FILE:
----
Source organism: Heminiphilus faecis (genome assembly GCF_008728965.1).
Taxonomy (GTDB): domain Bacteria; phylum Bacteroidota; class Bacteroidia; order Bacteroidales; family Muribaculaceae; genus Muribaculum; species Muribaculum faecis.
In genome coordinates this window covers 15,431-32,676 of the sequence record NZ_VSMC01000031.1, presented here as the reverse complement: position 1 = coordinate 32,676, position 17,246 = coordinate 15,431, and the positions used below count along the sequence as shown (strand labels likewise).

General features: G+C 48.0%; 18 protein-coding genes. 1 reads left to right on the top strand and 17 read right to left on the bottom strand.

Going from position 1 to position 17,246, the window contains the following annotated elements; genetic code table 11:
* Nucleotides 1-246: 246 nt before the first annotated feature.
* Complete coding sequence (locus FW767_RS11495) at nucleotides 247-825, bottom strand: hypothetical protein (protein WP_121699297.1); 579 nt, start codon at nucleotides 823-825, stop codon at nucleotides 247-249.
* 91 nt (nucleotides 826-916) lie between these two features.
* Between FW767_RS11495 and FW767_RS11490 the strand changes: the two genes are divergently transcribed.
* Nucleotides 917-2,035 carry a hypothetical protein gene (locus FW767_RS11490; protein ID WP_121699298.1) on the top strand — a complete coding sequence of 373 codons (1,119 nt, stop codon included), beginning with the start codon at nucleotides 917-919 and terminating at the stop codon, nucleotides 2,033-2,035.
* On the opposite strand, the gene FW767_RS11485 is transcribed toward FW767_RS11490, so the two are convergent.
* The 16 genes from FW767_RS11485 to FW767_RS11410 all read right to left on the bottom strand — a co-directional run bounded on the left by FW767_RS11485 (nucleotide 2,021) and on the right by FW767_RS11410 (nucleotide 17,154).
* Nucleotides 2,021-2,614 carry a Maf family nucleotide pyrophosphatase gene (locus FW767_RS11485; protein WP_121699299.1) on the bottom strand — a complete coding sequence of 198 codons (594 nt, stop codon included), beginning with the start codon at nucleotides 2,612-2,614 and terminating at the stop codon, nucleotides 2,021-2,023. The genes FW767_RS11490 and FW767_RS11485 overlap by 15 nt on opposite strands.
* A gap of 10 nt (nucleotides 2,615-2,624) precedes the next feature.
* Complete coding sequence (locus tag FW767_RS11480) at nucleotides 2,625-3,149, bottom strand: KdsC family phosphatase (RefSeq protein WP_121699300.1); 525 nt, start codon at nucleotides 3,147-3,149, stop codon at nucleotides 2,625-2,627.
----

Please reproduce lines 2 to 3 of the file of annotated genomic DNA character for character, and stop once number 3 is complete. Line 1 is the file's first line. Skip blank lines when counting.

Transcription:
Taxonomy (GTDB): domain Bacteria; phylum Bacteroidota; class Bacteroidia; order Bacteroidales; family Muribaculaceae; genus Muribaculum; species Muribaculum faecis.
In genome coordinates this window covers 15,431-32,676 of the sequence record NZ_VSMC01000031.1, presented here as the reverse complement: position 1 = coordinate 32,676, position 17,246 = coordinate 15,431, and the positions used below count along the sequence as shown (strand labels likewise).